21 Chiron/Novartis PA-824 – A novel nitroimidazole Discovered by Pathogenesis, Inc. Distinct mechanism of action Potent activity against both active and slow growing M.tb Possesses both bactericidal and sterilizing activity

22 Chiron/Novartis Worldwide exclusive license for the treatment of tuberculosis Defined scientific milestones Grant-back option Manufacturing rights No royalties in developing world

23 Development of PA-824 Phase I clinical trials began June 3, 2005 –Preclinical development completed in 3 years –Drug was well tolerated with no definitive dose-limiting adverse events Phase II extended Early Bactericidal Activity (EBA) study has begun in Cape Town, South Africa

24 University of Auckland Synthesis of PA-824 analogs Identified many new pharmacophores, several of which have demonstrated potent activity against TB Optimization has led to nitroimidazole analogs that have in vitro activity greater than PA-824

25 GlaxoSmithKline Joint drug discovery program at GSKs Diseases of the Developing World facility in Tres Cantos, Spain Four individual projects: –Mycobacterial gyrase inhibitors –InhA inhibitors –Pleuromutilins –Focused screening

26 GlaxoSmithKline Project oversight by Joint Steering Committee TB Alliance helps to support 25 full-time scientists at GSK working exclusively on the TB drug program GSK absorbs all remaining overhead costs GSK contributes a matching number of staff Any resulting medicines will be made affordable and accessible to those most in need

27 Korea Research Institute of Chemical Technology (KRICT) Located in Daejeon, South Korea Synthesized more than 600 quinolones, pyridones & quinolizines In vitro and in vivo biological testing at the Yonsei University College of Medicine in Seoul, South Korea Four lead compounds have been selected for further preclinical evaluation

28 Cumbre Pharmaceuticals Joint program on the design, synthesis and optimization of multi-functional antibiotics The TB Alliance has exclusive rights to these compounds for the treatment of tuberculosis and other neglected diseases Cumbre retains rights to pursue the compounds for use in other infectious disease areas

29 Institute of Materia Medica Joint research partnership for the design, synthesis and evaluation of a class of compounds known as riminophenazines –Class was discovered in the 1950s The collaboration will utilize IMM's expertise and integrated capabilities in chemistry, pharmacology and manufacture

30 The TB Alliance-Bayer Moxifloxacin Deal

31 Moxifloxacin Fluoroquinolone antibiotic Orally active Once-a-day dosage Approved in 104 countries for the treatment of bacterial respiratory and skin infections

32 Moxifloxacin for TB Novel mechanism of action: kills M.tb by inhibition of DNA gyrase In vivo studies showed moxifloxacin reduced treatment time by two months when substituted for isoniazid Safe to use with antiretroviral agents since it is not metabolized by the cytochrome P-450 enzyme system

33 October 18, 2005 TB Alliance and Bayer HealthCare announced a partnership to coordinate a global clinical trial program to study the potential of moxifloxacin to shorten the standard six-month treatment of TB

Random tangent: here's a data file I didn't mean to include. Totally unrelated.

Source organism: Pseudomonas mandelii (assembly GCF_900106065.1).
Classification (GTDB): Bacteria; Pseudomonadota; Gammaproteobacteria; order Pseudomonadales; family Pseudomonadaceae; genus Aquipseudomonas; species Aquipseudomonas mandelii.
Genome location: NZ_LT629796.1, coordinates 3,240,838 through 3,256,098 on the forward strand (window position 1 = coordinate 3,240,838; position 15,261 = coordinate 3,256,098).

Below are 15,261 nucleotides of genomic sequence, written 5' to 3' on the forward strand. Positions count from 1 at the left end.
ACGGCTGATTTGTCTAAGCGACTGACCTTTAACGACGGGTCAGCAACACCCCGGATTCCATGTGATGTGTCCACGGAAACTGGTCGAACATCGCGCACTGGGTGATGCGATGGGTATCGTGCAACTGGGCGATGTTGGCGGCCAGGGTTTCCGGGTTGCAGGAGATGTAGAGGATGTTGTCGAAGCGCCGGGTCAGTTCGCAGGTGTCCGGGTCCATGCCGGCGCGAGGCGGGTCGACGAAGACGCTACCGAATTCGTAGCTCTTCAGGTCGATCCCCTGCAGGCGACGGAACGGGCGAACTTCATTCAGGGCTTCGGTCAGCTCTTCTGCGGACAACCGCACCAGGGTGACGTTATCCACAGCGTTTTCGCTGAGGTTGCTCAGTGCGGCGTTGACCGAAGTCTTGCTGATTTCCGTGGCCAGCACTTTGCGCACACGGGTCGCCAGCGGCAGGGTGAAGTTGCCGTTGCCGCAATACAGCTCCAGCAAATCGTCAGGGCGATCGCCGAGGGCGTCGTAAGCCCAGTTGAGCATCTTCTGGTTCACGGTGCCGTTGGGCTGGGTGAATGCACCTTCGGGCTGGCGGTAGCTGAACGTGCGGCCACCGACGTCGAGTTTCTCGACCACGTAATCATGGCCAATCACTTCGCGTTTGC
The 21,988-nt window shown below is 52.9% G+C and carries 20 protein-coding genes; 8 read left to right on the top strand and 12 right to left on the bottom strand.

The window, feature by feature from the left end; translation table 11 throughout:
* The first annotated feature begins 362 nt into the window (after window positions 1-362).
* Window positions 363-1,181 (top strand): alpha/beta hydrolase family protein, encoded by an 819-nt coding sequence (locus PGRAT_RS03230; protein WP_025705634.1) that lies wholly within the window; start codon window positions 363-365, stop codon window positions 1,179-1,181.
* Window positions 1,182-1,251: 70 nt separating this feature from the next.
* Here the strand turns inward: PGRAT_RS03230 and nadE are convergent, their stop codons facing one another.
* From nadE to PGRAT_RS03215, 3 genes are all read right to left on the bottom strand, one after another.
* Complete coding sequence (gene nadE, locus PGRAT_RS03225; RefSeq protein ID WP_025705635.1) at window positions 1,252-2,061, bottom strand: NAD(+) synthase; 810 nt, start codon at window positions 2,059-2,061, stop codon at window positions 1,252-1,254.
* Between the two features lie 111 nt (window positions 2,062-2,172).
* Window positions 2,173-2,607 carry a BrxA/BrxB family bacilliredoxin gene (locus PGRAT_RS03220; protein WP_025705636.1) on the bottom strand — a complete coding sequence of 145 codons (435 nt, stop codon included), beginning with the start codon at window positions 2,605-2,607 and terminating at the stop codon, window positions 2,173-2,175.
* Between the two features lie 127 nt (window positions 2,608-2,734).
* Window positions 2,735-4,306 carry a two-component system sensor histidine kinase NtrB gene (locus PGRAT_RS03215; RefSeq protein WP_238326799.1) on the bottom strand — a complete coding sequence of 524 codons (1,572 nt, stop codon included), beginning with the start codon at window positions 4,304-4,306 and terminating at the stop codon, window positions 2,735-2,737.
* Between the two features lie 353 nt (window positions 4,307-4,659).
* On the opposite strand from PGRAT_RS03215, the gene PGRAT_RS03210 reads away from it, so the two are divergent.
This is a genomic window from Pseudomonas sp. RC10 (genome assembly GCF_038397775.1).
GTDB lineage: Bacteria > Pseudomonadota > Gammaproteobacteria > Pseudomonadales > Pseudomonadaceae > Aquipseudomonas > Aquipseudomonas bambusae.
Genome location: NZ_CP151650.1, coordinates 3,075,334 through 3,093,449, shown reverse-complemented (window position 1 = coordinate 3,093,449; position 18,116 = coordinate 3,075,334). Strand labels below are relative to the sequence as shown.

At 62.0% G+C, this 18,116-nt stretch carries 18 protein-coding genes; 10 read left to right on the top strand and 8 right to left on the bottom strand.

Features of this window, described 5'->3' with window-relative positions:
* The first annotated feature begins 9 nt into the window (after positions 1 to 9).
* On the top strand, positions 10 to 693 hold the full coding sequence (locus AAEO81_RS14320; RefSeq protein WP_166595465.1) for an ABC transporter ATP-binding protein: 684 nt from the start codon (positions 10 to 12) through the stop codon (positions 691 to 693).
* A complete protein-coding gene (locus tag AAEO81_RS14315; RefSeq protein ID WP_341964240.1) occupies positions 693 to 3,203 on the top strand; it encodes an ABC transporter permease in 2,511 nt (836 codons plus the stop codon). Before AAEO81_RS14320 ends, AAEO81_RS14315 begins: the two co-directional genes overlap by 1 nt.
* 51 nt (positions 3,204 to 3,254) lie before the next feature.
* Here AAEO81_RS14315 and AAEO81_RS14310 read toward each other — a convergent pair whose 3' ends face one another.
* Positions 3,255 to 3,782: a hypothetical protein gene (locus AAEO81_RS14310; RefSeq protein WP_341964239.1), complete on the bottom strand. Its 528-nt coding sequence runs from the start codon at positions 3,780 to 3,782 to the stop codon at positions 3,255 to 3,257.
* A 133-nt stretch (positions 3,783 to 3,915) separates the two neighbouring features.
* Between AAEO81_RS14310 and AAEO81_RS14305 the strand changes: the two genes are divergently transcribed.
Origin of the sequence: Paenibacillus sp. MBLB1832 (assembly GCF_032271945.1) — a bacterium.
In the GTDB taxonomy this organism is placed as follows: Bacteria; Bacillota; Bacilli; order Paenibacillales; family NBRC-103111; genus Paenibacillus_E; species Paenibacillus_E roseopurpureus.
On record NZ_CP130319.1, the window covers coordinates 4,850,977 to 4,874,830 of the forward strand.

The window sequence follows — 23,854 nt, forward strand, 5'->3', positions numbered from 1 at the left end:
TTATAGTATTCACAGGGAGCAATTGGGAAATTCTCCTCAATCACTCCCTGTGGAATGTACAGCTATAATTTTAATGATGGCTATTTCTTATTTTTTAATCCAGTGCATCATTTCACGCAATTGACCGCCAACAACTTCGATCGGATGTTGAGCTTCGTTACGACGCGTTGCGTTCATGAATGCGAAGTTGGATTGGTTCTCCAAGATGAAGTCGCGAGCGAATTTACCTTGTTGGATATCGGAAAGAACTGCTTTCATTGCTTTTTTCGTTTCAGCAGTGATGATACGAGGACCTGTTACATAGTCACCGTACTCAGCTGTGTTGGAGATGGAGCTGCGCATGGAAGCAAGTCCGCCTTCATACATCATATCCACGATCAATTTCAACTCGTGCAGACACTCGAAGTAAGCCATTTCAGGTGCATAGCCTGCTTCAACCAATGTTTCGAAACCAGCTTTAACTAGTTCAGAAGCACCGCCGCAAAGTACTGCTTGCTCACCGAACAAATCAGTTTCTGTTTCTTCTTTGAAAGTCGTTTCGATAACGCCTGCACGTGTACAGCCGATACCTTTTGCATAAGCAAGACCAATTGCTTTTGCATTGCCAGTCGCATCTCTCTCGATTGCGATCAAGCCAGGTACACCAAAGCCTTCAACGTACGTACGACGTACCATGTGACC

34 The Partnership Clinically assess the efficacy and safety of moxifloxacin as a front-line agent for the treatment of TB If clinical trials are successful, register moxifloxacin for a TB indication Committed to making the product affordable and accessible to patients in the developing world

35 Moxifloxacin Clinical Trials Evaluate whether substitution of moxifloxacin for one of the standard TB drugs (isoniazid or ethambutol) eliminates TB infection faster than current standard therapy Trials to be run in Brazil, Canada, South Africa, Spain, Tanzania, Uganda, the United States and Zambia More than 3,000 TB patients will be enrolled

36 Bayer Commitments Donate moxifloxacin for each clinical trial site Cover costs of regulatory filings Provide moxifloxacin at an affordable price for patients with TB in the developing world

37 TB Alliance Commitments Coordinate and help cover the costs of the clinical trials Ensure coordination of information and results towards the goal of registration Leverage substantial support from: –U.S. Centers for Disease Control and Prevention (CDC) –Orphan Products Development Center of the U.S. Food & Drug Administration –European and Developing Countries Clinical Trials Partnership (EDCTP)

38 Special Recognition

39 Licensing Executives Society On September 13, 2006, the Licensing Executives Society Industry/University and Government Laboratory Transactions Industry Sector presented the TB Alliance and Bayer its Deals of Distinction Award which recognizes worthy transactions involving licensing and transfer of intellectual property and promote creative and innovative solutions to business issues

40 Scrip – World Pharmaceutical News The TB Alliance-Bayer deal was also one of six finalists for the Scrip 2006 Best Partnership Alliance Award which recognizes the importance of partnerships involving pharmaceutical and/or biotech companies, focusing on deals that require strong strategic input from both partners, are mutually beneficial to both parties, hold promise to address an unmet medical need and demonstrate strategic potential as well as an innovative business model

41 Global Alliance for TB Drug Development